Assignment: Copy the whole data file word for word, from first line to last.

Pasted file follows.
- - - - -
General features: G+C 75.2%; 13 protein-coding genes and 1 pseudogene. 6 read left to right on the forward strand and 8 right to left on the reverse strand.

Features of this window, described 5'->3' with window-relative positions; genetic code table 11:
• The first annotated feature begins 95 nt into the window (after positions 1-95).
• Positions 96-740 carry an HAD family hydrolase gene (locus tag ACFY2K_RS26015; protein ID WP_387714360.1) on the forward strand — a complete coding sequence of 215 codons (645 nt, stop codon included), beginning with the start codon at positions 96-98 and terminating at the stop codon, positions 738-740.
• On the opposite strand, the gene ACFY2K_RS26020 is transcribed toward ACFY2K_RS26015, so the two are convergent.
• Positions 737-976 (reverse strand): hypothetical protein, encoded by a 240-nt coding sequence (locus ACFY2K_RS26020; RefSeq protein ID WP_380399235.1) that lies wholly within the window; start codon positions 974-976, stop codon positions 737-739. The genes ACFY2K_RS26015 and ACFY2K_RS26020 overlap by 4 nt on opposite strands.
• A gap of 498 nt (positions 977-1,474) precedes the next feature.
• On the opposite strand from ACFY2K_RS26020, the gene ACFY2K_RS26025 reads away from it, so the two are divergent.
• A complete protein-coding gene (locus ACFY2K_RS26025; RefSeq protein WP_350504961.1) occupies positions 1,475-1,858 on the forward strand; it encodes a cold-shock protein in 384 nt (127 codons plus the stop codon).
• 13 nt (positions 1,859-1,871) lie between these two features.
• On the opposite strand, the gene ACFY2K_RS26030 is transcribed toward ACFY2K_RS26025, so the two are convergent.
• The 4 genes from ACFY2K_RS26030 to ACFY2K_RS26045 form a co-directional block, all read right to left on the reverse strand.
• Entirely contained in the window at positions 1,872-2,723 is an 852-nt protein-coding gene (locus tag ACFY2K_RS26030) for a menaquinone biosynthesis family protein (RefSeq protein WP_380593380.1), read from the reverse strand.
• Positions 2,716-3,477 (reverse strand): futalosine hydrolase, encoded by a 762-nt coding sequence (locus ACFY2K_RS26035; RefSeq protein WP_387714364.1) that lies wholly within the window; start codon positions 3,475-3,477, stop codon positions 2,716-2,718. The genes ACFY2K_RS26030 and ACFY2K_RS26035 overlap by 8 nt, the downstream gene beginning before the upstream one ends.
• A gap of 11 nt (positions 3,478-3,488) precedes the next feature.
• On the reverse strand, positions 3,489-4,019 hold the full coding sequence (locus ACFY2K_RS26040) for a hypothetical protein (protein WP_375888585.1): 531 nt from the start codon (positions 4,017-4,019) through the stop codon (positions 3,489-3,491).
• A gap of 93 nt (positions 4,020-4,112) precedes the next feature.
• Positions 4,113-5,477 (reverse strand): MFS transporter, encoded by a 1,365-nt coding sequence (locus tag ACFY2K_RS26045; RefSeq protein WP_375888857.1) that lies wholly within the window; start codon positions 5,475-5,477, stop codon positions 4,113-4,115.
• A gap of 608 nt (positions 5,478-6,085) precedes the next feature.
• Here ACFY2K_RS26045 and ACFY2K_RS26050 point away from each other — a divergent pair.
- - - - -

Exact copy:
General features: G+C 75.2%; 13 protein-coding genes and 1 pseudogene. 6 read left to right on the forward strand and 8 right to left on the reverse strand.

Features of this window, described 5'->3' with window-relative positions; genetic code table 11:
• The first annotated feature begins 95 nt into the window (after positions 1-95).
• Positions 96-740 carry an HAD family hydrolase gene (locus tag ACFY2K_RS26015; protein ID WP_387714360.1) on the forward strand — a complete coding sequence of 215 codons (645 nt, stop codon included), beginning with the start codon at positions 96-98 and terminating at the stop codon, positions 738-740.
• On the opposite strand, the gene ACFY2K_RS26020 is transcribed toward ACFY2K_RS26015, so the two are convergent.
• Positions 737-976 (reverse strand): hypothetical protein, encoded by a 240-nt coding sequence (locus ACFY2K_RS26020; RefSeq protein ID WP_380399235.1) that lies wholly within the window; start codon positions 974-976, stop codon positions 737-739. The genes ACFY2K_RS26015 and ACFY2K_RS26020 overlap by 4 nt on opposite strands.
• A gap of 498 nt (positions 977-1,474) precedes the next feature.
• On the opposite strand from ACFY2K_RS26020, the gene ACFY2K_RS26025 reads away from it, so the two are divergent.
• A complete protein-coding gene (locus ACFY2K_RS26025; RefSeq protein WP_350504961.1) occupies positions 1,475-1,858 on the forward strand; it encodes a cold-shock protein in 384 nt (127 codons plus the stop codon).
• 13 nt (positions 1,859-1,871) lie between these two features.
• On the opposite strand, the gene ACFY2K_RS26030 is transcribed toward ACFY2K_RS26025, so the two are convergent.
• The 4 genes from ACFY2K_RS26030 to ACFY2K_RS26045 form a co-directional block, all read right to left on the reverse strand.
• Entirely contained in the window at positions 1,872-2,723 is an 852-nt protein-coding gene (locus tag ACFY2K_RS26030) for a menaquinone biosynthesis family protein (RefSeq protein WP_380593380.1), read from the reverse strand.
• Positions 2,716-3,477 (reverse strand): futalosine hydrolase, encoded by a 762-nt coding sequence (locus ACFY2K_RS26035; RefSeq protein WP_387714364.1) that lies wholly within the window; start codon positions 3,475-3,477, stop codon positions 2,716-2,718. The genes ACFY2K_RS26030 and ACFY2K_RS26035 overlap by 8 nt, the downstream gene beginning before the upstream one ends.
• A gap of 11 nt (positions 3,478-3,488) precedes the next feature.
• On the reverse strand, positions 3,489-4,019 hold the full coding sequence (locus ACFY2K_RS26040) for a hypothetical protein (protein WP_375888585.1): 531 nt from the start codon (positions 4,017-4,019) through the stop codon (positions 3,489-3,491).
• A gap of 93 nt (positions 4,020-4,112) precedes the next feature.
• Positions 4,113-5,477 (reverse strand): MFS transporter, encoded by a 1,365-nt coding sequence (locus tag ACFY2K_RS26045; RefSeq protein WP_375888857.1) that lies wholly within the window; start codon positions 5,475-5,477, stop codon positions 4,113-4,115.
• A gap of 608 nt (positions 5,478-6,085) precedes the next feature.
• Here ACFY2K_RS26045 and ACFY2K_RS26050 point away from each other — a divergent pair.